What’s that sound coming from the shoreline? Did you hear that? That crinkling sound… is it a c-c-c-candy wrapper? What’s that doing on the shoreline? It doesn’t belong there. Oh no, now I hear something else, is it a b-b-b-beverage can? This shoreline must be haunted.

With the longest coastline in the world, and many waterways in between, there are plenty of shorelines in Canada for litter to haunt. In 2016, Great Canadian Shoreline Cleanup volunteers removed 126,432 kg of trash from 3,289 km of shoreline. This included spooky culprits like cigarette butts, food wrappers, plastic bottles, straws, plastic bags, and many other plastic single-use items (download the 2016 annual report for even more hair raising statistics, if you dare).

Snack and candy wrappers are a common fright you’ll encounter on the shoreline. Photo credit: Nancy Debreceni

It gets even scarier. When these items are left behind on a shoreline, they can cause real problems for wildlife. The main concerns are entanglement and ingestion.

  • Entanglement: Litter such as plastic strapping bands or six pack rings can entangle wildlife. Once entangled, animals may be unable to swim or find food and they may slowly starve.
  • Ingestion: Scientists are finding a growing number of freshwater and marine animals that have eaten litter by accident. Ingesting litter can affect an animal’s ability to eat, breathe, and move, leading to starvation, choking or even fatal poisoning.

A robin has chosen some nearby plastic as nesting material, which could put young at risk of entanglement or ingestion. Photo credit: Susan Debreceni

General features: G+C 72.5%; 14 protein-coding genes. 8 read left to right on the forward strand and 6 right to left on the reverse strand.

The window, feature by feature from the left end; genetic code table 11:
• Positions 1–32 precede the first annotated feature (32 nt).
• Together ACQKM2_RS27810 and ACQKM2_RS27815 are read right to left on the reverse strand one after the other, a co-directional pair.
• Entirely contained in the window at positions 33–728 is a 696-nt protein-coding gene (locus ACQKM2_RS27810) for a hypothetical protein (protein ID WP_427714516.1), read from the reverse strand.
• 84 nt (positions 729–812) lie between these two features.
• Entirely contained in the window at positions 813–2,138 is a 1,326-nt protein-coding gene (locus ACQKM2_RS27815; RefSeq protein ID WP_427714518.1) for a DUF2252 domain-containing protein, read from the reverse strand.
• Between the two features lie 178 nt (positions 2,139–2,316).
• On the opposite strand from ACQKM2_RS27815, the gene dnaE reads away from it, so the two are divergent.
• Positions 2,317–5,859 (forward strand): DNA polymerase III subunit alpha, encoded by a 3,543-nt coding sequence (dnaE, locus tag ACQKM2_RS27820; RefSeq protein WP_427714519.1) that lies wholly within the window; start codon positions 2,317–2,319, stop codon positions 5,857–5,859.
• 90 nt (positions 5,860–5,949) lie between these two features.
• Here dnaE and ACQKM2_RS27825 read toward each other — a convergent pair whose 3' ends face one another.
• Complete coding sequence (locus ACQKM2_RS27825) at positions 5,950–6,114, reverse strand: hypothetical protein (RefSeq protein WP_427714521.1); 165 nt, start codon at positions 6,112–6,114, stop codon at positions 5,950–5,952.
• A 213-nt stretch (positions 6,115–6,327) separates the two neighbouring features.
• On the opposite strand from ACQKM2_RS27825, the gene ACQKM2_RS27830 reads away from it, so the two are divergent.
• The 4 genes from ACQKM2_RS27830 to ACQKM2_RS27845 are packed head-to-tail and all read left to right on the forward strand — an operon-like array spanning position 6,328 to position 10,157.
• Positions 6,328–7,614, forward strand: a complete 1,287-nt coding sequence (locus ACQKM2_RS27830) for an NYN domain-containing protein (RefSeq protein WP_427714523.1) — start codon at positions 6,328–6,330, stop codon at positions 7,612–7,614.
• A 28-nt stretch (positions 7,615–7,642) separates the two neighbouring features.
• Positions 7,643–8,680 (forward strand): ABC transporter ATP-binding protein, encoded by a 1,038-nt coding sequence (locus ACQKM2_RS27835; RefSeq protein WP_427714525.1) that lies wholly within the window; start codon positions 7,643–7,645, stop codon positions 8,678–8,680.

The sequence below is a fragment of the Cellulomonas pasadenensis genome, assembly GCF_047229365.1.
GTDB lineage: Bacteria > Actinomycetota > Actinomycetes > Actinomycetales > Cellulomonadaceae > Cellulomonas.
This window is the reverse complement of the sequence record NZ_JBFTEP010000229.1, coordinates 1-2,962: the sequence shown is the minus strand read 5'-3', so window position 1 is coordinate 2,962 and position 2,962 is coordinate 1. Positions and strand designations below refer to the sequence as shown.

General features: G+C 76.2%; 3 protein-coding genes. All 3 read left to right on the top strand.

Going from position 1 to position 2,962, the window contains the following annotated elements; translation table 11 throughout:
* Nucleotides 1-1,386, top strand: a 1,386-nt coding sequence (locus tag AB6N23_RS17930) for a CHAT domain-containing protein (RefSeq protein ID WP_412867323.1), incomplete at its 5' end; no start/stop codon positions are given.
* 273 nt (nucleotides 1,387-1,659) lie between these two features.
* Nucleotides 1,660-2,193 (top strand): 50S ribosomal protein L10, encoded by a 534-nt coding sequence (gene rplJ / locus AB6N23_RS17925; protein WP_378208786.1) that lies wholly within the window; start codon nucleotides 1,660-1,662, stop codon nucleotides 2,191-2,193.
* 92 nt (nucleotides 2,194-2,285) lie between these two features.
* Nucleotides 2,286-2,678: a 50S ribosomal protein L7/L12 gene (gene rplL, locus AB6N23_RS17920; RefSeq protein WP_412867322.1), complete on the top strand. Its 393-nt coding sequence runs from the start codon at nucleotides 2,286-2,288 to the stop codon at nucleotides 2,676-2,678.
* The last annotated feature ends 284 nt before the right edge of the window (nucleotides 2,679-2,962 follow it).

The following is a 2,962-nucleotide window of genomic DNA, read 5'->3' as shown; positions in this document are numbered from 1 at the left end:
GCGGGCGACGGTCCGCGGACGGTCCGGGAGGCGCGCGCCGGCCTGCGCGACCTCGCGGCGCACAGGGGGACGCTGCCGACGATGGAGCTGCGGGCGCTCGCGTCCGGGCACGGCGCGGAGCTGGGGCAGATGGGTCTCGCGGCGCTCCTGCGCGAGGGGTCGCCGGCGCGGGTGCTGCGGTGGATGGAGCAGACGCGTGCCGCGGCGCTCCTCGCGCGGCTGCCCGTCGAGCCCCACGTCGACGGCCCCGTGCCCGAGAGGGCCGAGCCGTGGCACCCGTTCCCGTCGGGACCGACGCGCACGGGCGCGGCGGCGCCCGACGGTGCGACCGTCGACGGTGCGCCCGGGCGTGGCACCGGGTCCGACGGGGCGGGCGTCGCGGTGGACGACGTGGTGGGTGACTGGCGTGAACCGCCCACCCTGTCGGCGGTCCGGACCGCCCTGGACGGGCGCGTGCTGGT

What can you do to help these haunted shorelines?

  • Clean a shoreline: There’s still time to help us catch these scary shoreline litter monsters. Register to lead or join a cleanup today.
  • Refuse: No tricks with your treats. Make smart purchases by saying no to excess packaging and single-use plastic items.
  • Reduce: Be a wise witch or warlock and reduce waste with reusable items like glass water bottles, metal straws and cloth bags.
  • Reuse: Get crafty and reinvent items for new uses. A pillow case is great for trick-or-treating. Buy second hand costumes or decorations to give them an even longer life.
  • Recycle: Look for candy in packaging you can recycle, such as cardboard.

Shoreline Cleanup volunteers keep a close eye on shoreline litter monsters by keeping track of how many they find during a cleanup.

 The next time you’re enjoying a beautiful shoreline, keep an eye out for shoreline litter but don’t let it scare you. There is a solution and you can be part of it by joining the amazing national network of volunteers participating in the Great Canadian Shoreline Cleanup each and every year.

Aquablog post by Susan Debreceni, Outreach Specialist for Ocean Wise’s Great Canadian Shoreline Cleanup. 

The Great Canadian Shoreline Cleanup, presented by Loblaw Companies Limited, is one of the largest direct action conservation programs in Canada. A conservation initiative of the Vancouver Aquarium Marine Science Centre and WWF-Canada, the Shoreline Cleanup aims to promote understanding of shoreline litter issues by engaging Canadians to rehabilitate shoreline areas through cleanups. Find out more at www.shorelinecleanup.ca


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